For the Thunder, who received a scorer in Kevin Martin as well as Jeremy Lamb and some picks in the trade, this yields an interesting situation. On face value, it’s hard to view them as the threat they were two days ago when it comes to the West. The Lakers are now primed to overrun the Thunder as favorites to take out the conference. Harden was a huge factor in the their defeat of the Lakers last season and this fact will be exemplified come playoffs. At the culmination of the regular season however, the Thunder will still boast the best record in the West. They are still younger and faster than the Lakers who will rest their aging stars in Kobe Bryant and Steve Nash often while also concentrating on Dwight Howard’s health throughout the season giving the young Thunder a good shot at holding top spot. But as playoffs role around, experience will win out. The Lakers are deservedly the favorites in the West now, but not by as much as people think.

How Kevin Martin fits in as OKC’s 2 guard/forward off the bench remains to be seen. Martin is an exceptional perimeter scorer with the ability to roll off the screen and knock down shots, but isn’t anything close to what Harden is on the dribble or in the paint and defensively he leaves a lot to be desired. He’s not going to be the impact player, or a highlight reel like Harden was, but rest assured he’ll register his fair share of buckets. The Thunder also benefit from 2 future first round picks that will inevitably become the main perk of the trade.

For the Rockets, the injection of Harden into the lineup gives them that edge they need to fully utilize Jeremy Lin. They should be happy. They wanted a star and they have one now in Harden. They took a shot at both Dwight Howard and Deron Williams by clearing cap space through shipping Kyle Lowry and Lois Scola but neither came to fruition and left the team in need of a scorer. Harden no doubt fills this role as a starter alongside Lin but will he prove as effective as he did with OKC? No telling yet, but Houston definitely believe so.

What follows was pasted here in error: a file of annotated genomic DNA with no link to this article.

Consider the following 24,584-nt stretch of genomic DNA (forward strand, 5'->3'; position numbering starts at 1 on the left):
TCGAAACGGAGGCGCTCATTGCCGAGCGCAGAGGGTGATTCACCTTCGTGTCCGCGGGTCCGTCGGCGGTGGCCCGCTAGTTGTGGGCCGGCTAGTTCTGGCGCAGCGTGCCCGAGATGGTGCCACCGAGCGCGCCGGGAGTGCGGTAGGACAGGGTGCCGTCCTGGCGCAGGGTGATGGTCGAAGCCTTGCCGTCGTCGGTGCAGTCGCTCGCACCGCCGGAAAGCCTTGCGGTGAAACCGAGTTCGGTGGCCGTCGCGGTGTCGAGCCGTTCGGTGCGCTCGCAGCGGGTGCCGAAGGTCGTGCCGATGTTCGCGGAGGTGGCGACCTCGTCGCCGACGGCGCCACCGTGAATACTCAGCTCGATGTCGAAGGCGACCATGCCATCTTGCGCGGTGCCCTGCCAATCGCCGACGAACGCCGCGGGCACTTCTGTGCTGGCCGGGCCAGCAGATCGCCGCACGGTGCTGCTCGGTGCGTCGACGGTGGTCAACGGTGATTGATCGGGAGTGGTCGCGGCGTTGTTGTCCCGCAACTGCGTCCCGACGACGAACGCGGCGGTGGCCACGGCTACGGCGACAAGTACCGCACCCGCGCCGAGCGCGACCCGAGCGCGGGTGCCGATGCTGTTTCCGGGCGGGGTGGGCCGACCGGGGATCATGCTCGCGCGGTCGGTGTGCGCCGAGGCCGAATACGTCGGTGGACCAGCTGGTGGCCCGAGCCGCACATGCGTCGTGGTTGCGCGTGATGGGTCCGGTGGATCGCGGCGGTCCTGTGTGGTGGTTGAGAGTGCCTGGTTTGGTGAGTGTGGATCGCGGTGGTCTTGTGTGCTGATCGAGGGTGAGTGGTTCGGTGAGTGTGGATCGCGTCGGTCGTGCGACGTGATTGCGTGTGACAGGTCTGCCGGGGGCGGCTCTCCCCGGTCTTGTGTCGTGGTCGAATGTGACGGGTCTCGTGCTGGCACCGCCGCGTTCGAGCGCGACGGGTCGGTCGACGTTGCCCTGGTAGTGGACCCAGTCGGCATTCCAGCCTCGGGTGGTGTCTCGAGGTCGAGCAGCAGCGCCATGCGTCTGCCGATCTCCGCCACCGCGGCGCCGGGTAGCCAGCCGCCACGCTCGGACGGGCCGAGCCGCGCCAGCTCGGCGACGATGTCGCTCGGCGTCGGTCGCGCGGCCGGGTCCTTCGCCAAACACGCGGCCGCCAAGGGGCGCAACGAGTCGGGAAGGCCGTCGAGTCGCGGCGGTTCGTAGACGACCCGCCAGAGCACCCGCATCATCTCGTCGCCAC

When all is said and done, the old adage that ‘this is the NBA and this is business’ does have to be remembered. This league will forever revolve around financial decisions that may or may not impact teams and this is exactly what has unfolded in the case of Oklahoma City and James Harden. I personally believe that James Harden moving to Houston to pursue what he sees as happiness is the most important thing of all and at the end of the day, no one can criticize him for that but it does beg the question, do players choose Championships over financial well being, or is the call of big money just too tempting? It’s hard to tell, but one thing is certain. No one in the NBA should be considered safe, and every one should be considered fair game. Enjoy Houston, James. We wish you all the best.

Nick C.

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One Comment on “Analyzing The James Harden Trade”

  1. Simo October 30, 2012 at 3:25 pm #

    Harden will have the ball in his hands but you’re forgetting that he’ll also get the teams best defender, players that Durant and Westbrooke took off him, which allowed his game to prosper. His buckets wont be as easy to come by as there’s no other threat on that team. Lin played well last year, but he’s not in the class nor will he ever be of a Durant or Westbrooke.

    Martin joins a solid second unit and when he shares the floor with the starters he’ll have far easier looks than he ever did at Houston. To me that’s a win for Thunder, he may not be the best defender, but around Thunder and there culture he can only get better.

    Thunder are the clear winner in this trade. They also have some nice trade pieces to package up a deal which would include draft picks + Perkins for a better 5, which is what they need to win the ship.